Adaptive system

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An adaptive system is a set of interacting or interdependent entities, real or abstract, forming an integrated whole that together are able to respond to environmental changes or changes in the interacting parts, in a way analogous to either continuous physiological homeostasis or evolutionary adaptation in biology. Feedback loops represent a key feature of adaptive systems, such as ecosystems and individual organisms; or in the human world, communities, organizations, and families.

Artificial adaptive systems include robots with control systems that utilize negative feedback to maintain desired states.

The law of adaptation[edit]

The law of adaptation can be stated informally as:

Every adaptive system converges to a state in which all kind of stimulation ceases.[1]

Formally, the law can be defined as follows:

Given a system , we say that a physical event is a stimulus for the system if and only if the probability that the system suffers a change or be perturbed (in its elements or in its processes) when the event occurs is strictly greater than the prior probability that suffers a change independently of :

Let be an arbitrary system subject to changes in time and let be an arbitrary event that is a stimulus for the system : we say that is an adaptive system if and only if when t tends to infinity the probability that the system change its behavior in a time step given the event is equal to the probability that the system change its behavior independently of the occurrence of the event . In mathematical terms:

  1. -
  2. -

Thus, for each instant will exist a temporal interval such that:

Benefit of self-adjusting systems[edit]

In an adaptive system, a parameter changes slowly and has no preferred value. In a self-adjusting system though, the parameter value “depends on the history of the system dynamics”. One of the most important qualities of self-adjusting systems is its “adaptation to the edge of chaos” or ability to avoid chaos. Practically speaking, by heading to the edge of chaos without going further, a leader may act spontaneously yet without disaster. A March/April 2009 Complexity article further explains the self-adjusting systems used and the realistic implications.[2] Physicists have shown that adaptation to the edge of chaos occurs in almost all systems with feedback.[3]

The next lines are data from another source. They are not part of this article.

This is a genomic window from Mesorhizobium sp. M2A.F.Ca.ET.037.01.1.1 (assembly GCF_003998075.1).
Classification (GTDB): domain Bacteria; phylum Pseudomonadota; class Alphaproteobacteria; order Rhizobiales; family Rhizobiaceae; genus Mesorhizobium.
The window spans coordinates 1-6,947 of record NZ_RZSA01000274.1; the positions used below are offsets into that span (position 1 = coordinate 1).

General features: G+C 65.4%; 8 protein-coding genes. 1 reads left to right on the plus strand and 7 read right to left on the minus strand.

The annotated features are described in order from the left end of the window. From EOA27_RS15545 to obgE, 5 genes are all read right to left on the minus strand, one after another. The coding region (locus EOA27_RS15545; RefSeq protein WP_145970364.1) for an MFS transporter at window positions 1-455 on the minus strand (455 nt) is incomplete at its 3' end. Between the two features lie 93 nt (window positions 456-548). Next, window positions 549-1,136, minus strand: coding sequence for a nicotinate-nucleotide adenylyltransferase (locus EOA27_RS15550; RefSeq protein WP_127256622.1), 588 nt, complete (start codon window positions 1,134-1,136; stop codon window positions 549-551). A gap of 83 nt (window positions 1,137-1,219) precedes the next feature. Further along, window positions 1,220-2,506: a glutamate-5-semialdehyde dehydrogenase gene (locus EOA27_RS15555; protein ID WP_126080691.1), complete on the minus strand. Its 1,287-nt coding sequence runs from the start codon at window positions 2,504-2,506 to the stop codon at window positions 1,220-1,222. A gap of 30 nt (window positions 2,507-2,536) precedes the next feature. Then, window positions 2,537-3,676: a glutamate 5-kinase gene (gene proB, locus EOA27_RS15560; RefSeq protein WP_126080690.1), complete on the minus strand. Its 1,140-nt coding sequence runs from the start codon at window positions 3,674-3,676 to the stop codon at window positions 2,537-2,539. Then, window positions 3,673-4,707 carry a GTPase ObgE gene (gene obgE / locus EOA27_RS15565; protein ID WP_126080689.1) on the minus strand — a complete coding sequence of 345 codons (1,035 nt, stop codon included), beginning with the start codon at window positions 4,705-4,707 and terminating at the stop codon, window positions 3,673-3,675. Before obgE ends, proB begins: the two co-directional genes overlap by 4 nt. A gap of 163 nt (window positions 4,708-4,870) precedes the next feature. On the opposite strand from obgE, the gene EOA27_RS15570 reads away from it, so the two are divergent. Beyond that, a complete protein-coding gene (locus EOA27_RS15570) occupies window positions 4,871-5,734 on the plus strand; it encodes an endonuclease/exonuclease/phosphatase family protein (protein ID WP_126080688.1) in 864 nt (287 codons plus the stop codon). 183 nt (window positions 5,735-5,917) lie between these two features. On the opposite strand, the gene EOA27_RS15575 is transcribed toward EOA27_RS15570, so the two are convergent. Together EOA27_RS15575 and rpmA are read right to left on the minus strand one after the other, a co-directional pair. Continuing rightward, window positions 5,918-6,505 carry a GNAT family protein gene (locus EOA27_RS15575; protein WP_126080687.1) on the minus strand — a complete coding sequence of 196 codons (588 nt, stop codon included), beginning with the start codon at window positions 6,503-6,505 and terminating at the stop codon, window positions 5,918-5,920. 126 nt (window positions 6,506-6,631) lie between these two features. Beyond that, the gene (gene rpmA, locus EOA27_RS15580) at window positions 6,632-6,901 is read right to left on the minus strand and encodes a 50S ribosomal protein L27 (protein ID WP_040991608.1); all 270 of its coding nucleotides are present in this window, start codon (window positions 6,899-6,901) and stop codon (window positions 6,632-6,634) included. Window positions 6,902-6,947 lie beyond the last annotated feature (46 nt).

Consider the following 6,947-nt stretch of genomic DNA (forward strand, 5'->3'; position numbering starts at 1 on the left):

Practopoiesis[edit]

Practopoiesis, a term due to its originator Danko Nikolić, is a reference to a kind of adaptive or self-adjusting system in which autopoiesis of an organism or a cell occurs through allopoietic interactions among its components.[4] The components are organized into a poietic hierarchy: one component creates another. For example, according to this proposal, in the brain this hierarchy leads to the capability of learning to learn. The theory proposes that living systems exhibit a hierarchy of four such poietic operations in total:

   evolution (i) → gene expression (ii) → non gene-involving homeostatic mechanisms (anapoiesis) (iii) → cell function (iv)

Practopoiesis challenges current neuroscience doctrine by asserting that mental operations primarily occur at the anapoietic level (iii) — i.e., that minds emerge from fast homeostatic mechanisms. This contrasts the widespread belief that thinking is synonymous with neural activity (level iv).

See also[edit]

Notes[edit]

  1. ^ José Antonio Martín H., Javier de Lope and Darío Maravall: "Adaptation, Anticipation and Rationality in Natural and Artificial Systems: Computational Paradigms Mimicking Nature" Natural Computing, December, 2009. Vol. 8(4), pp. 757-775. doi
  2. ^ Hübler, A. & Wotherspoon, T.: "Self-Adjusting Systems Avoid Chaos". Complexity. 14(4), 8 – 11. 2008
  3. ^ Wotherspoon, T.; Hubler, A. "Adaptation to the edge of chaos with random-wavelet feedback.". J Phys Chem A. doi:10.1021/jp804420g. 
  4. ^ Danko Nikolić (2015). "Practopoiesis: Or how life fosters a mind.". Journal of Theoretical Biology. 373: 40–61. doi:10.1016/j.jtbi.2015.03.003. 

References[edit]

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